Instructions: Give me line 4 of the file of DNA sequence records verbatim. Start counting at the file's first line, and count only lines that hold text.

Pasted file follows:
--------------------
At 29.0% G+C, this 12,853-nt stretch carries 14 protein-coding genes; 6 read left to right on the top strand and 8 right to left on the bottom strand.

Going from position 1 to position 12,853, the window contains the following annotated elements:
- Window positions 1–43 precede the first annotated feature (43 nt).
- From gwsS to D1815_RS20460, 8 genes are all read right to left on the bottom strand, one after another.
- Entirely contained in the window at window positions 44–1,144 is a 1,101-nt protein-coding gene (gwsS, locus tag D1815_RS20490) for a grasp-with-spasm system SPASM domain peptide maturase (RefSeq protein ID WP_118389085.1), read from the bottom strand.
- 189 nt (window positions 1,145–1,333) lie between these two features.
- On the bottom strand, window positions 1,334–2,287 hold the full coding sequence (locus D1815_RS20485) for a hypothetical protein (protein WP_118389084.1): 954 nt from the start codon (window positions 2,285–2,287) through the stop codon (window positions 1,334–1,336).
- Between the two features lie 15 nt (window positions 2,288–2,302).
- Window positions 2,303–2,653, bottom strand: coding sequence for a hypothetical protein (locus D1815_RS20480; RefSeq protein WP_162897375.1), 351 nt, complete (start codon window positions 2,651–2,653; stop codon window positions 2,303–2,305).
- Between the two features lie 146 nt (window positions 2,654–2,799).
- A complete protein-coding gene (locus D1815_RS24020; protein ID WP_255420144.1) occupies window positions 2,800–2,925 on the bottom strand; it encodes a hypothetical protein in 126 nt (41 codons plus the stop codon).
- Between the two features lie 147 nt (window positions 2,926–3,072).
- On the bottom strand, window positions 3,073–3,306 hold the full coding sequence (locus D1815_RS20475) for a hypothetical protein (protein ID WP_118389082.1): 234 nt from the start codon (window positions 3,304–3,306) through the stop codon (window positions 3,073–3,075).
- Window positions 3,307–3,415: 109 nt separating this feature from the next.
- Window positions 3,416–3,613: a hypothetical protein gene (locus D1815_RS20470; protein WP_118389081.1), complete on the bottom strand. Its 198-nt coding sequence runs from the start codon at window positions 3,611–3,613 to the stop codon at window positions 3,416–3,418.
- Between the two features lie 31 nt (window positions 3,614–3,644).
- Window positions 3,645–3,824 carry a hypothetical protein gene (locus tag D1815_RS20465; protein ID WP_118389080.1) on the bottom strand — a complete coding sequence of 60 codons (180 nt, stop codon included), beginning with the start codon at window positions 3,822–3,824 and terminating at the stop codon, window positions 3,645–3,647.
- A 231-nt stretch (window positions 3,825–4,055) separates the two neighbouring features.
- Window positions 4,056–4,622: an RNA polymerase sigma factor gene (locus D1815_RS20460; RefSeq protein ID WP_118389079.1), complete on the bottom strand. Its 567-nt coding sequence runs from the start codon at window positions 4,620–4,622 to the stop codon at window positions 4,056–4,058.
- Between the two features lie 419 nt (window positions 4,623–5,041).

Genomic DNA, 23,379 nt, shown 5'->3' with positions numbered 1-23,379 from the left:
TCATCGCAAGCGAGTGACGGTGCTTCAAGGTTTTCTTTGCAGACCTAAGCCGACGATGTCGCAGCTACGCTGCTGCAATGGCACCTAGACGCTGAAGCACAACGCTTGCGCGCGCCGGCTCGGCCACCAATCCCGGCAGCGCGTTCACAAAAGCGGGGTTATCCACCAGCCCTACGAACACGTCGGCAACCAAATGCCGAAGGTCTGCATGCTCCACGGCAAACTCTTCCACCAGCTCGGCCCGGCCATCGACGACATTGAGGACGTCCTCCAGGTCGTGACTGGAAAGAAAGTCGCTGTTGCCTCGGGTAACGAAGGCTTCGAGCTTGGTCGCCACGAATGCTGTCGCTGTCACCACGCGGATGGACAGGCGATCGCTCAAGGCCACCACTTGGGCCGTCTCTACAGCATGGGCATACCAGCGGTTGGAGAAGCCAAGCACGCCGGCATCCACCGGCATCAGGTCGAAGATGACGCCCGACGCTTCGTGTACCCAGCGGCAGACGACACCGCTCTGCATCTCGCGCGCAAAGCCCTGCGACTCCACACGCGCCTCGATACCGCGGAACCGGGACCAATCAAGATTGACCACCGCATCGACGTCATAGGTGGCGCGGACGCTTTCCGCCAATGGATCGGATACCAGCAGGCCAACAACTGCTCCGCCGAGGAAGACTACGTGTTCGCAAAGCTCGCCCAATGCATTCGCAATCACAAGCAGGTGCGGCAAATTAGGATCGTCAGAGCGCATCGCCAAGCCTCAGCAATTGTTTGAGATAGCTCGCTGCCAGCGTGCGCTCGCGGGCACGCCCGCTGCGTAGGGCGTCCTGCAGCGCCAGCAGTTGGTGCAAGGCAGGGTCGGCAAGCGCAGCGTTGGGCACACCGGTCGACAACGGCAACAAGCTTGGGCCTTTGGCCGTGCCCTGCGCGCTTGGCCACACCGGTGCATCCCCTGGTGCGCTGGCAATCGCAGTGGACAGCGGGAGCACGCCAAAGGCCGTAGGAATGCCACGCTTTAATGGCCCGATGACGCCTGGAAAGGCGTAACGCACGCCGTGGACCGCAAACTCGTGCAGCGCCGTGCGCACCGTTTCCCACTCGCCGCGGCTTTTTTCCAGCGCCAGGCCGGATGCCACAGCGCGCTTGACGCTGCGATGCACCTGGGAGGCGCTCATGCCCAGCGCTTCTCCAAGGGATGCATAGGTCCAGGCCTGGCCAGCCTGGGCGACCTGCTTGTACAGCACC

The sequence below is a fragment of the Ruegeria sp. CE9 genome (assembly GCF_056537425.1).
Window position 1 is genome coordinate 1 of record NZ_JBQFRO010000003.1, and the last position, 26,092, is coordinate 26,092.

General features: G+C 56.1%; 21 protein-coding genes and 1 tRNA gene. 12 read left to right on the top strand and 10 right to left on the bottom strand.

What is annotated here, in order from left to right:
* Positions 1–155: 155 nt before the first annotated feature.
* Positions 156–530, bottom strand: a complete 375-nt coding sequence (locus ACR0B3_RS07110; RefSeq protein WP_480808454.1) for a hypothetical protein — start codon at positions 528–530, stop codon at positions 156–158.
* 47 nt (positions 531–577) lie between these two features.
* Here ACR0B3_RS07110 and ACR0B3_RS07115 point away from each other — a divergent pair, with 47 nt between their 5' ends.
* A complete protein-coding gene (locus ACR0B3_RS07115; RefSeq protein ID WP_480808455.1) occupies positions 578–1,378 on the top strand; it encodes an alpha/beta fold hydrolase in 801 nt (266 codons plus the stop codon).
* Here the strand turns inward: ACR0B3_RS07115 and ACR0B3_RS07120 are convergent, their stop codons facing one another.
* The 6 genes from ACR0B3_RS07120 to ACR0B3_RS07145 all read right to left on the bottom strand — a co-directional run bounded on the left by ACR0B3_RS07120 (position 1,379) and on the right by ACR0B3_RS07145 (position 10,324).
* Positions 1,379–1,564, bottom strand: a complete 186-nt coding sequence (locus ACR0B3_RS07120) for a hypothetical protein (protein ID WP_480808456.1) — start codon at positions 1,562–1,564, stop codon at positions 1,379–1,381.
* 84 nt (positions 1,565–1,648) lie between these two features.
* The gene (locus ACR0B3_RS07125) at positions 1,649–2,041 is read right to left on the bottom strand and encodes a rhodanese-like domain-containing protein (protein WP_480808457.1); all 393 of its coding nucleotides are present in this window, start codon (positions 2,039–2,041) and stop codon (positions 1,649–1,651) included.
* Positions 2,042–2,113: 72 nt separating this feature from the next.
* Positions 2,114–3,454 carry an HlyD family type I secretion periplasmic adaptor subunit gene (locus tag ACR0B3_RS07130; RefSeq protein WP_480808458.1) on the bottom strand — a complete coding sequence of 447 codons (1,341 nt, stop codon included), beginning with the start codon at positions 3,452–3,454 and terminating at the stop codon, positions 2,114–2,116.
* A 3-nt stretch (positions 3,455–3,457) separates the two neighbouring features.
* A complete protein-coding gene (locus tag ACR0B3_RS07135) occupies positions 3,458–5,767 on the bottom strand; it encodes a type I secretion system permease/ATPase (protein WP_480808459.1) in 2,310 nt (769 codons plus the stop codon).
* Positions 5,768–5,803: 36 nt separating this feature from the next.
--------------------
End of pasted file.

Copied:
- From gwsS to D1815_RS20460, 8 genes are all read right to left on the bottom strand, one after another.